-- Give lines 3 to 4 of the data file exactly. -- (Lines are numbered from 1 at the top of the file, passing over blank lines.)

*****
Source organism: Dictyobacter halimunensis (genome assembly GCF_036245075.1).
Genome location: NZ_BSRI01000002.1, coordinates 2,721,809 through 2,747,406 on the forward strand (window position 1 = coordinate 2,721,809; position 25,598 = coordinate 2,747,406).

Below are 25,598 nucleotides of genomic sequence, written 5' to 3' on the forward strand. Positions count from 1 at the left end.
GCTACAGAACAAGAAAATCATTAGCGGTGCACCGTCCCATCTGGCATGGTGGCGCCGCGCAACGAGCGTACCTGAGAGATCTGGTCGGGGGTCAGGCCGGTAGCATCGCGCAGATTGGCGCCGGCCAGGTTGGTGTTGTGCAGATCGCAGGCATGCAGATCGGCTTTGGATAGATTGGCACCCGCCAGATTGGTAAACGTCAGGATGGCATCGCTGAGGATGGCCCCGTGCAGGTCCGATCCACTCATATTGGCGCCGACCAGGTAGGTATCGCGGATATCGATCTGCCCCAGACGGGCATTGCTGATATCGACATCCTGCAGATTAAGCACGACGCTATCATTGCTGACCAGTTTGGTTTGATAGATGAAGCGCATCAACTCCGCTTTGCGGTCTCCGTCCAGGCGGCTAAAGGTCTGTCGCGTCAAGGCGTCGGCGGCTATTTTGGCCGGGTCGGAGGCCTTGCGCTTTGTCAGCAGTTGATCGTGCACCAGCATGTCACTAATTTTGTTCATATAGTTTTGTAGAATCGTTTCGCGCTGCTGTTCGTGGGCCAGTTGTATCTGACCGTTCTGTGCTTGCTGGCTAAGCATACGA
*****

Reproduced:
Below are 25,598 nucleotides of genomic sequence, written 5' to 3' on the forward strand. Positions count from 1 at the left end.
GCTACAGAACAAGAAAATCATTAGCGGTGCACCGTCCCATCTGGCATGGTGGCGCCGCGCAACGAGCGTACCTGAGAGATCTGGTCGGGGGTCAGGCCGGTAGCATCGCGCAGATTGGCGCCGGCCAGGTTGGTGTTGTGCAGATCGCAGGCATGCAGATCGGCTTTGGATAGATTGGCACCCGCCAGATTGGTAAACGTCAGGATGGCATCGCTGAGGATGGCCCCGTGCAGGTCCGATCCACTCATATTGGCGCCGACCAGGTAGGTATCGCGGATATCGATCTGCCCCAGACGGGCATTGCTGATATCGACATCCTGCAGATTAAGCACGACGCTATCATTGCTGACCAGTTTGGTTTGATAGATGAAGCGCATCAACTCCGCTTTGCGGTCTCCGTCCAGGCGGCTAAAGGTCTGTCGCGTCAAGGCGTCGGCGGCTATTTTGGCCGGGTCGGAGGCCTTGCGCTTTGTCAGCAGTTGATCGTGCACCAGCATGTCACTAATTTTGTTCATATAGTTTTGTAGAATCGTTTCGCGCTGCTGTTCGTGGGCCAGTTGTATCTGACCGTTCTGTGCTTGCTGGCTAAGCATACGA